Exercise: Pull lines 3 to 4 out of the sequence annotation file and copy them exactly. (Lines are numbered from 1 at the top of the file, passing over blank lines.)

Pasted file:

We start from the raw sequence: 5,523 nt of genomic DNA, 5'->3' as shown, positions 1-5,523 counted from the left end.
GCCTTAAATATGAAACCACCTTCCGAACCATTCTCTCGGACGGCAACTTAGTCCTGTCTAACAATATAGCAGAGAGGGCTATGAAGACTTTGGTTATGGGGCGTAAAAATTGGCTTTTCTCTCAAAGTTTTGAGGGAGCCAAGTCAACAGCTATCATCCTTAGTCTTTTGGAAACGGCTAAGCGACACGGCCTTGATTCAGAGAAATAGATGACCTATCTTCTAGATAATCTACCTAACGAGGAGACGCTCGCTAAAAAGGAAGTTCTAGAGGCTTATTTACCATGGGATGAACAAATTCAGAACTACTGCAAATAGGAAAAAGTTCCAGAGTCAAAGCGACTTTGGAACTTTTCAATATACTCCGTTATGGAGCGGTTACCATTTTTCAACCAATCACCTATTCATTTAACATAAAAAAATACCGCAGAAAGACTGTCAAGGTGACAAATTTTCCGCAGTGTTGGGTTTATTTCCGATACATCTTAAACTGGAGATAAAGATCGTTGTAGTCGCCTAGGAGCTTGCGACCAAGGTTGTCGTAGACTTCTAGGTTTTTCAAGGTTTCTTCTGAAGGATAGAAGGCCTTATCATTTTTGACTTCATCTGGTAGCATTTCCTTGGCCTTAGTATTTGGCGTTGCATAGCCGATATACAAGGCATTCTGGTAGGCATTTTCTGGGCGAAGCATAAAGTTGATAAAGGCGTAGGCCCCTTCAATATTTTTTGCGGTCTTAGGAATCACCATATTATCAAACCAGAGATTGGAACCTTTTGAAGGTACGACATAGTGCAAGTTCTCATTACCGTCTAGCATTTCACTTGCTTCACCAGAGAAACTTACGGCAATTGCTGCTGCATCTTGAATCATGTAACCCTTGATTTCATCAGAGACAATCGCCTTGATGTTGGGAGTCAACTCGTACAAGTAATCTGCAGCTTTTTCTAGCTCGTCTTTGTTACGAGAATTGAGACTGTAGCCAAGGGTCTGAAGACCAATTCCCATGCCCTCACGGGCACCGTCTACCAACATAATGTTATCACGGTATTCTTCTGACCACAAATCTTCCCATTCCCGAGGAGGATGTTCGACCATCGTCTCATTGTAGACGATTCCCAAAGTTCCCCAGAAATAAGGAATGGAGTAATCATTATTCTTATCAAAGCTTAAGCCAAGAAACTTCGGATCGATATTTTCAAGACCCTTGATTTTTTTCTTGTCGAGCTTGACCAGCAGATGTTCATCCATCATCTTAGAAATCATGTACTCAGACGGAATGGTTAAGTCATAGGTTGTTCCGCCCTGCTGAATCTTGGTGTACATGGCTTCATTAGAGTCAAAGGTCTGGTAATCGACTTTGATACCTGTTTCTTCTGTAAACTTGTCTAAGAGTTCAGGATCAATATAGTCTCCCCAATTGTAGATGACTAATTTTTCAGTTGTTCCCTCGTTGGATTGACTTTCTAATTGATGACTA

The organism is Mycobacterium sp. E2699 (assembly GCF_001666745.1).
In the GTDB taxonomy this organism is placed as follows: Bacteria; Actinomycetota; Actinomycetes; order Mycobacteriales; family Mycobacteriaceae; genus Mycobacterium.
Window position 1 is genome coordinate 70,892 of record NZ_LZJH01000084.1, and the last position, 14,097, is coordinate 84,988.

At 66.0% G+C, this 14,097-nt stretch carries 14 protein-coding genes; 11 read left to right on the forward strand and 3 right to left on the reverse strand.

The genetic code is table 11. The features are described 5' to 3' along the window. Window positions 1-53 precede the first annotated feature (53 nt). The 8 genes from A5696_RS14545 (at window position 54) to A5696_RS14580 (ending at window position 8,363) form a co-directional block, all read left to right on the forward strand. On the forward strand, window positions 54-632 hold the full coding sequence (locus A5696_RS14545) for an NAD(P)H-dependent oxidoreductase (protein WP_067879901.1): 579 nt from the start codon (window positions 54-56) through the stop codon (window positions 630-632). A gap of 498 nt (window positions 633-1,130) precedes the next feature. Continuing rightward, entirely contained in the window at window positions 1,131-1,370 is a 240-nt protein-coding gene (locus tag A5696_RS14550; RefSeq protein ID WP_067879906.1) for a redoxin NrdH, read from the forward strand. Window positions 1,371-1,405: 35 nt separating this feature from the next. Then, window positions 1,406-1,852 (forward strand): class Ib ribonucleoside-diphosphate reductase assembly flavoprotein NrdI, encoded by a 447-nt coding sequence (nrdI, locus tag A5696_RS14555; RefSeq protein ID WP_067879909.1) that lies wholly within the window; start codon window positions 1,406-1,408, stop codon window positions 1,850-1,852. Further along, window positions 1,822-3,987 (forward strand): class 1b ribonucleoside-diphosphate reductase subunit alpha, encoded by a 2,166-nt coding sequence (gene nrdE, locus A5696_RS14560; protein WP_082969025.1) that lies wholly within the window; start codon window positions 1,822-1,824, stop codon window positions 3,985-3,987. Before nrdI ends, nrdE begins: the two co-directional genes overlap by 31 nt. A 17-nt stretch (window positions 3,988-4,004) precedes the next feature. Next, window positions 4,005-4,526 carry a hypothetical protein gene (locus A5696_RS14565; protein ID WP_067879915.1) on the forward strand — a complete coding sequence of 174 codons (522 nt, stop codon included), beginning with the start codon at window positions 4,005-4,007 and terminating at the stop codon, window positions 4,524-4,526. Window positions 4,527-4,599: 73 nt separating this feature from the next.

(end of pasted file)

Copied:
The organism is Mycobacterium sp. E2699 (assembly GCF_001666745.1).
In the GTDB taxonomy this organism is placed as follows: Bacteria; Actinomycetota; Actinomycetes; order Mycobacteriales; family Mycobacteriaceae; genus Mycobacterium.